Thank you, Howard. Most of you will have seen the organizational announcement that we released this morning. I just want to make a few brief comments to reinforce what was said in the statement. I have decided, and the board has agreed, that this is a good time to split the roles of Chairman and CEO for Carnival Corp. I'm not going anywhere. I will remain Chairman, and my plan is to continue in that role for the foreseeable future. You can be assured that I will continue to do everything I can to add value to all our shareholders and in fact, to all our stakeholders.

I am very committed to the continued success of the company and all of its brands. I will work closely with the board and our management team to guide the next phase of our growth, and I'm excited about the future. I will continue to dedicate my experience and my energy to it.

I've been discussing this with the board for some time now, and we have had a robust transition plan in place, with a deep bench of excellent internal executives in our brands and corporate functions, plus a very strong group of individuals on our board. So we were well positioned to make this decision.

We announced today that our board member, Arnold Donald, will become CEO starting next month. I believe Arnold is the best person for this job. He has been an asset to the -- he will be an asset to the future of this organization, and I'm very pleased that he's agreed to take on this role and will drive the company to the next level.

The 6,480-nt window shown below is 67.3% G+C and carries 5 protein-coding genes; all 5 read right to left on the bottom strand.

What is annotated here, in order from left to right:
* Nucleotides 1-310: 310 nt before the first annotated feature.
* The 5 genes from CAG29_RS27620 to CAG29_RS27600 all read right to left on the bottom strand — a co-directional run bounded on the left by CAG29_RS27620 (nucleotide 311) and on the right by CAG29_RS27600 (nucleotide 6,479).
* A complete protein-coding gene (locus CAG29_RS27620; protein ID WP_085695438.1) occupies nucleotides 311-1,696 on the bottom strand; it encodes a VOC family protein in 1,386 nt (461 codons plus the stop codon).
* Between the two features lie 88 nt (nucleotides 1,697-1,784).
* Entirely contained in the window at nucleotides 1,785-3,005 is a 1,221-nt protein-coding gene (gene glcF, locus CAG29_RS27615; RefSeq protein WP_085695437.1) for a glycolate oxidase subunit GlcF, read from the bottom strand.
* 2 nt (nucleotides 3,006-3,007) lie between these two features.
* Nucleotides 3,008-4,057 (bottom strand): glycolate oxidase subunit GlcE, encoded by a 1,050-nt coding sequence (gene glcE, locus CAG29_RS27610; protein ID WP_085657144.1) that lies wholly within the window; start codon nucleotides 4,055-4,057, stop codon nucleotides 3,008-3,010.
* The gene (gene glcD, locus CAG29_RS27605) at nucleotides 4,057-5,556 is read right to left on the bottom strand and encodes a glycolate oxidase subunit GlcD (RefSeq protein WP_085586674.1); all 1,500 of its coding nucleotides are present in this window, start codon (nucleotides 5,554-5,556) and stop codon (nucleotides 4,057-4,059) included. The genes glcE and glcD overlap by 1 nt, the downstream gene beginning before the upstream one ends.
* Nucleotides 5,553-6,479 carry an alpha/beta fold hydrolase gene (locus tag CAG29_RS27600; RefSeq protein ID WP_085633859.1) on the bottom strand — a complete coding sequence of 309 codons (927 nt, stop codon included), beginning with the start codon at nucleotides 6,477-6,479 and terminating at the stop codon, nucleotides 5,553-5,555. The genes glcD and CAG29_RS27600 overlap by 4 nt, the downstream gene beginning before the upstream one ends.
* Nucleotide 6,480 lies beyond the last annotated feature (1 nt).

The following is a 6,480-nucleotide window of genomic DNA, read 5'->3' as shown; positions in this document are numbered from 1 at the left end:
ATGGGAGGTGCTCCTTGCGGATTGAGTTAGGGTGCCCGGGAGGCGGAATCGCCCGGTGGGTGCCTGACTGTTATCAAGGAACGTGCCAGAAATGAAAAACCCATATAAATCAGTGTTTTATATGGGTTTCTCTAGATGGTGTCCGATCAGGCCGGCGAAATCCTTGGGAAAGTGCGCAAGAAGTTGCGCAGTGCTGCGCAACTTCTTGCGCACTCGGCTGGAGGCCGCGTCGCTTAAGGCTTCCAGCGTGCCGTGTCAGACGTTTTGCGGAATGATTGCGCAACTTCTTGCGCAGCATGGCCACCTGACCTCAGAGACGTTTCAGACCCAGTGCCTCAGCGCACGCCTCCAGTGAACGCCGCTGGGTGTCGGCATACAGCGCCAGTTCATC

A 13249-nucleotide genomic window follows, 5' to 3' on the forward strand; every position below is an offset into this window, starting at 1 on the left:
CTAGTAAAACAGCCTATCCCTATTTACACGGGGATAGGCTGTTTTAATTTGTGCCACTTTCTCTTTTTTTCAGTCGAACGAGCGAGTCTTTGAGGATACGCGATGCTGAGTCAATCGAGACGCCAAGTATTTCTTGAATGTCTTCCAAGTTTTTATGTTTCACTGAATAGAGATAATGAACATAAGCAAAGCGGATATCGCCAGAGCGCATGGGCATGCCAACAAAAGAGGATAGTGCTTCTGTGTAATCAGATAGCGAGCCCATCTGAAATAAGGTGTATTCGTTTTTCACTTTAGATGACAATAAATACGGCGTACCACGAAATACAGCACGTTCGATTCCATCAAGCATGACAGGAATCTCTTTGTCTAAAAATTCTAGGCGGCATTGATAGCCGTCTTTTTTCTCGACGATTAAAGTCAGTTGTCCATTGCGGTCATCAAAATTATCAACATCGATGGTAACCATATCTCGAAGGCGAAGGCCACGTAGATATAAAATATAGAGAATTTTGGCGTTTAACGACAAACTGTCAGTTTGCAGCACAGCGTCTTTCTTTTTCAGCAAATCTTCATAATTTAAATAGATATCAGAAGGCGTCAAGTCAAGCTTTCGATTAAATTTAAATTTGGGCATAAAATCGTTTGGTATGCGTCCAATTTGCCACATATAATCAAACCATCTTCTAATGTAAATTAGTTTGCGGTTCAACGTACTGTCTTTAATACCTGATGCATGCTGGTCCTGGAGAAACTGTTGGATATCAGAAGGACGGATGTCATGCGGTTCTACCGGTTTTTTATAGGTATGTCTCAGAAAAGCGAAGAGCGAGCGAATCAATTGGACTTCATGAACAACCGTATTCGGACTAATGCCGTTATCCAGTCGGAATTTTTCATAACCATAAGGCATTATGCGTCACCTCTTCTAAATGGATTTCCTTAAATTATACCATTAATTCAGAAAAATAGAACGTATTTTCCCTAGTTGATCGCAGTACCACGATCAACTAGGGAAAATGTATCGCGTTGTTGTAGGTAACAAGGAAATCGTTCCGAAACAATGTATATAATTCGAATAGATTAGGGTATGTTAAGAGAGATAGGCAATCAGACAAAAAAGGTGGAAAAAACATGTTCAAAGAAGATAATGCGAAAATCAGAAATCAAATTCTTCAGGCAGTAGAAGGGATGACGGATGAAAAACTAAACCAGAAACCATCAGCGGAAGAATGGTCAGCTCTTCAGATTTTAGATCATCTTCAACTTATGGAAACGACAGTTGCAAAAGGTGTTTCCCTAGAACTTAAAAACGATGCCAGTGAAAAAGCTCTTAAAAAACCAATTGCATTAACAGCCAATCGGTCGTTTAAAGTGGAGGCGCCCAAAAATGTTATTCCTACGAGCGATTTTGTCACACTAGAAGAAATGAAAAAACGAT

Howard, our Vice Chairman and COO, will continue in that role. He will continue to bring his many years of experience to the operation of the company, and he and I will work closely with Arnold to generate the growth and performance that everyone expects from our company.

As stated in our release, Arnold's experience, qualifications make him well suited for the CEO role. He has a unique combination of board-level knowledge of our company and personal experience building and leading successful businesses. I know he will be successful in his new role as CEO. Many of you will have a chance to meet him in the coming weeks and months.

And I'd like to invite Arnold to make a few statements.

Arnold W. Donald